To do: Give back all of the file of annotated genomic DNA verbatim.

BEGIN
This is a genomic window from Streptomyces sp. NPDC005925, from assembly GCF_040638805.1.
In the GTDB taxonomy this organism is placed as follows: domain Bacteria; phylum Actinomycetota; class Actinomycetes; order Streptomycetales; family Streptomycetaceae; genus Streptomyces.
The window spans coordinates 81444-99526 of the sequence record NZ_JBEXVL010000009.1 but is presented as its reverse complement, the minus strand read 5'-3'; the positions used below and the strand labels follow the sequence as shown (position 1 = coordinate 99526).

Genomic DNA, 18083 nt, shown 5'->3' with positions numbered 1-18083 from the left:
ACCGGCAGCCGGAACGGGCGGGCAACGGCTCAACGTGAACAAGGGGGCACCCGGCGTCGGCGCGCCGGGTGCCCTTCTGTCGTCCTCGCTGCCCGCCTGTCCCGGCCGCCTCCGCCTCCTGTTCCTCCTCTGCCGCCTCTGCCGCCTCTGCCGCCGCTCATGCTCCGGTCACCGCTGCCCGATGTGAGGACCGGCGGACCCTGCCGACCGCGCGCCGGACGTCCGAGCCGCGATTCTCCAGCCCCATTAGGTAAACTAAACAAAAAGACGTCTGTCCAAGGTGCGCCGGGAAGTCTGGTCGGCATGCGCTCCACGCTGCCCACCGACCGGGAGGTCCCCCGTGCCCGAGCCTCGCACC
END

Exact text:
This is a genomic window from Streptomyces sp. NPDC005925, from assembly GCF_040638805.1.
In the GTDB taxonomy this organism is placed as follows: domain Bacteria; phylum Actinomycetota; class Actinomycetes; order Streptomycetales; family Streptomycetaceae; genus Streptomyces.
The window spans coordinates 81444-99526 of the sequence record NZ_JBEXVL010000009.1 but is presented as its reverse complement, the minus strand read 5'-3'; the positions used below and the strand labels follow the sequence as shown (position 1 = coordinate 99526).

Genomic DNA, 18083 nt, shown 5'->3' with positions numbered 1-18083 from the left:
ACCGGCAGCCGGAACGGGCGGGCAACGGCTCAACGTGAACAAGGGGGCACCCGGCGTCGGCGCGCCGGGTGCCCTTCTGTCGTCCTCGCTGCCCGCCTGTCCCGGCCGCCTCCGCCTCCTGTTCCTCCTCTGCCGCCTCTGCCGCCTCTGCCGCCGCTCATGCTCCGGTCACCGCTGCCCGATGTGAGGACCGGCGGACCCTGCCGACCGCGCGCCGGACGTCCGAGCCGCGATTCTCCAGCCCCATTAGGTAAACTAAACAAAAAGACGTCTGTCCAAGGTGCGCCGGGAAGTCTGGTCGGCATGCGCTCCACGCTGCCCACCGACCGGGAGGTCCCCCGTGCCCGAGCCTCGCACC